Monday, January 20, 2014


I was ready to go to bed the other night, but I figured I'd flip through the channels one more time. Almost ready to give up, I stumbled on Blazing Saddles (1974) on one of the channels - I think it was Encore. Now I have seen the movie countless times, and I am one of the many people that think that director Mel Brooks was a genius in the 1970s. The film is nearly perfect, and I was not sure to write about - the movie has been reviewed countless times, and people are still talking about the movie almost 40 years after it came out. What I thought would be interesting would be to take a look at some of the fun facts about Blazing Saddles that many people may now know...

1. Blazing Saddles, originally titled Tex X, began as a story outline written by Andrew Bergman (Honeymoon in Vegas, The Freshman, Soapdish). After Mel Brooks (Robin Hood: Men in Tights, Spaceballs, High Anxiety) became involved, the film script was written by Bergman, Brooks, Norman Steinberg (Johnny Dangerously, My Favorite Year), Alan Uger (“Family Ties, Champs”) and Richard Pryor (Bustin’ Loose, Jo Jo Dancer, Your Life Is Calling).

2. “The whole movie cost about $2.6 million—nobody got anything.” Brooks said he hardly made much himself, around $50k to write, direct, for everything. The remaining writers (after those that left for financial reasons) held in there and finished writing. They’d write every day until around midnight, then walk to Chinatown where there was a restaurant they liked—they’d have beef and broccoli and a Pepsi, then walk back. Brooks spoke of working hard to get the script done, it had to be completed by July.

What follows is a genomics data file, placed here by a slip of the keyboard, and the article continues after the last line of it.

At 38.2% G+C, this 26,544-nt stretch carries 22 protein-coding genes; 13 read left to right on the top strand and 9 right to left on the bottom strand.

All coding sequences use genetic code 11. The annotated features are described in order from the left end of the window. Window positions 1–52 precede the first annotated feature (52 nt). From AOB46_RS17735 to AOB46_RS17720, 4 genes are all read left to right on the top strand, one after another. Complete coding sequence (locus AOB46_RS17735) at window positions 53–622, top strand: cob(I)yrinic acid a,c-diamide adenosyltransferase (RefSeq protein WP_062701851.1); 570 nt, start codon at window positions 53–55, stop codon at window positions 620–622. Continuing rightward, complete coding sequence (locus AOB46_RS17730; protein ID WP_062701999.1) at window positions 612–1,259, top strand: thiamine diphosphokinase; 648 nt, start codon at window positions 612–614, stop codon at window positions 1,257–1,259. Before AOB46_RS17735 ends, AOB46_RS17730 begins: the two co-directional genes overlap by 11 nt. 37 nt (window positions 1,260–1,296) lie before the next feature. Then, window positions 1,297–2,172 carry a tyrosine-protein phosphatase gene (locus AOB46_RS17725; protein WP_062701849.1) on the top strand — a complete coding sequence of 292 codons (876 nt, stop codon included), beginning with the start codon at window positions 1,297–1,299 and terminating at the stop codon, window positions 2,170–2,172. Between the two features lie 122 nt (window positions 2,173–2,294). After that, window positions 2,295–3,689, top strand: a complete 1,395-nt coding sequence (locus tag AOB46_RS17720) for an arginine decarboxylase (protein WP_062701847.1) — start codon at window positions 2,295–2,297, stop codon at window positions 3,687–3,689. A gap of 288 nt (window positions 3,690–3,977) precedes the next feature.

3. Liam Dunn (Young Frankenstein, Silent Movie), who played Reverend Johnson, was described by Brooks as “very weird.” The actor had emphysema and when he would finish a scene, they’d ask him “Do you want water? Do you want orange juice? Do you want a cigarette?” Dunn would always choose the cigarette; he’d take a few puffs of smoke, then a few puffs of oxygen.

4. Brooks wanted actor Dan Dailey (It’s Always Fair Weather, The Getaway, My Blue Heaven [1950]) for The Waco Kid, calling him the best civilian horse rider around, but Dailey said he couldn’t do it, he was blind (wore “Coke bottle glasses”). Brooks later ran into John Wayne in the commissary and asked him to read the script. Wayne told Brooks he would read it that night and that Mel should meet him back at the commissary at noon the next day. When they met again, the actor said it was too dirty; “I can’t do it, I’m John Wayne.” Wayne did love the script and told Brooks he was up all night screaming, he loved it and would be first in line to see it.

5. Instead of background music, Brooks wanted foreground music—it had never been done. He brought in Count Basie (“the sweetest guy”) and his band to play April in Paris out in the desert. A composer himself, Brooks wrote I’m Tired and The French Mistake. Composer John Morris and Mel Brooks were both nominated for the title song which was performed by Singer/Songwriter/Actor Frankie Laine. (They lost to The Towering Inferno’s We May Never Love Like This Again.) Brooks said Laine sang with all his heart and tears in his eyes—they didn’t tell him the film was a comedy—Mel thought it worked beautifully.

6. Actress Hedy Lamar (Samson and Delilah, The Strange Woman sued the production for unauthorized use of her name; the case was settled out of court for “not a lot of money, a few thousand dollars. Brooks apologized for “almost using her name.”


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